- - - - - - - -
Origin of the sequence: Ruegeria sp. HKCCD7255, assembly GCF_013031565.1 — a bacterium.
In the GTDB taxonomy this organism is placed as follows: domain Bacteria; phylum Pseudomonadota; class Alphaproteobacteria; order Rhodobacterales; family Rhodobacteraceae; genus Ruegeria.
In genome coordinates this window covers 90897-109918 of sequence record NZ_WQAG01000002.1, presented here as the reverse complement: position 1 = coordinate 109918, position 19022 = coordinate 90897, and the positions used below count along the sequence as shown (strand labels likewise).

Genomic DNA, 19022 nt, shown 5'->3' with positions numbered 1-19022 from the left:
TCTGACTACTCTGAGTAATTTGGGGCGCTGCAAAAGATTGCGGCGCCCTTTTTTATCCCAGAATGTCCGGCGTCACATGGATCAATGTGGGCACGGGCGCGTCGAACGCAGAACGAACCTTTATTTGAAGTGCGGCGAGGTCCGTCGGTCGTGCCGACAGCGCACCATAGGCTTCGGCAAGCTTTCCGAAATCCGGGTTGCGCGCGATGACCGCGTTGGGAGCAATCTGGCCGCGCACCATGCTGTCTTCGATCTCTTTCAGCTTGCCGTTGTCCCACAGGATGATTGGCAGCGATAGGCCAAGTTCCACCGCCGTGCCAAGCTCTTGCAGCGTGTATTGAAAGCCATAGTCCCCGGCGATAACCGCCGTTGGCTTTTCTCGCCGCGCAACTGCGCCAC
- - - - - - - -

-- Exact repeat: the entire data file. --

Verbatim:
Origin of the sequence: Ruegeria sp. HKCCD7255, assembly GCF_013031565.1 — a bacterium.
In the GTDB taxonomy this organism is placed as follows: domain Bacteria; phylum Pseudomonadota; class Alphaproteobacteria; order Rhodobacterales; family Rhodobacteraceae; genus Ruegeria.
In genome coordinates this window covers 90897-109918 of sequence record NZ_WQAG01000002.1, presented here as the reverse complement: position 1 = coordinate 109918, position 19022 = coordinate 90897, and the positions used below count along the sequence as shown (strand labels likewise).

Genomic DNA, 19022 nt, shown 5'->3' with positions numbered 1-19022 from the left:
TCTGACTACTCTGAGTAATTTGGGGCGCTGCAAAAGATTGCGGCGCCCTTTTTTATCCCAGAATGTCCGGCGTCACATGGATCAATGTGGGCACGGGCGCGTCGAACGCAGAACGAACCTTTATTTGAAGTGCGGCGAGGTCCGTCGGTCGTGCCGACAGCGCACCATAGGCTTCGGCAAGCTTTCCGAAATCCGGGTTGCGCGCGATGACCGCGTTGGGAGCAATCTGGCCGCGCACCATGCTGTCTTCGATCTCTTTCAGCTTGCCGTTGTCCCACAGGATGATTGGCAGCGATAGGCCAAGTTCCACCGCCGTGCCAAGCTCTTGCAGCGTGTATTGAAAGCCATAGTCCCCGGCGATAACCGCCGTTGGCTTTTCTCGCCGCGCAACTGCGCCAC